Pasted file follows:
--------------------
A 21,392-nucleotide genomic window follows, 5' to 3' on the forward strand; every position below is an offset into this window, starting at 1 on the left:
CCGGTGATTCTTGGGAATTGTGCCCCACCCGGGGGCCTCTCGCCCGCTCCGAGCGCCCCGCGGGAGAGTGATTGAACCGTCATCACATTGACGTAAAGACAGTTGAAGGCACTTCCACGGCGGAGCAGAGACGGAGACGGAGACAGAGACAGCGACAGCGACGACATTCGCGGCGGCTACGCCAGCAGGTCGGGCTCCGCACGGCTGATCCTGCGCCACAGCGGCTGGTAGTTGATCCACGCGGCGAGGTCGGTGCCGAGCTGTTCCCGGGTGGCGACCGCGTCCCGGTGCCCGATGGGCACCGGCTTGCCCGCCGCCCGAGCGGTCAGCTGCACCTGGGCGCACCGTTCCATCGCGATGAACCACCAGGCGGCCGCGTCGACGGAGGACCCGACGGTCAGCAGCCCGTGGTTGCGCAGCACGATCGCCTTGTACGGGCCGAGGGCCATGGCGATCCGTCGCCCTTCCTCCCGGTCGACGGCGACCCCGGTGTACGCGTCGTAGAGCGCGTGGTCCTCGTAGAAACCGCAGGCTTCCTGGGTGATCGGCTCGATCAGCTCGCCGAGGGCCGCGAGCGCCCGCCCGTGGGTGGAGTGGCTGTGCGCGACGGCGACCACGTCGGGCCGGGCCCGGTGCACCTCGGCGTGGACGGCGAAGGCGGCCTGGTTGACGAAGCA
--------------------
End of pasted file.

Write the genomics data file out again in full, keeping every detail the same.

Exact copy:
A 21,392-nucleotide genomic window follows, 5' to 3' on the forward strand; every position below is an offset into this window, starting at 1 on the left:
CCGGTGATTCTTGGGAATTGTGCCCCACCCGGGGGCCTCTCGCCCGCTCCGAGCGCCCCGCGGGAGAGTGATTGAACCGTCATCACATTGACGTAAAGACAGTTGAAGGCACTTCCACGGCGGAGCAGAGACGGAGACGGAGACAGAGACAGCGACAGCGACGACATTCGCGGCGGCTACGCCAGCAGGTCGGGCTCCGCACGGCTGATCCTGCGCCACAGCGGCTGGTAGTTGATCCACGCGGCGAGGTCGGTGCCGAGCTGTTCCCGGGTGGCGACCGCGTCCCGGTGCCCGATGGGCACCGGCTTGCCCGCCGCCCGAGCGGTCAGCTGCACCTGGGCGCACCGTTCCATCGCGATGAACCACCAGGCGGCCGCGTCGACGGAGGACCCGACGGTCAGCAGCCCGTGGTTGCGCAGCACGATCGCCTTGTACGGGCCGAGGGCCATGGCGATCCGTCGCCCTTCCTCCCGGTCGACGGCGACCCCGGTGTACGCGTCGTAGAGCGCGTGGTCCTCGTAGAAACCGCAGGCTTCCTGGGTGATCGGCTCGATCAGCTCGCCGAGGGCCGCGAGCGCCCGCCCGTGGGTGGAGTGGCTGTGCGCGACGGCGACCACGTCGGGCCGGGCCCGGTGCACCTCGGCGTGGACGGCGAAGGCGGCCTGGTTGACGAAGCA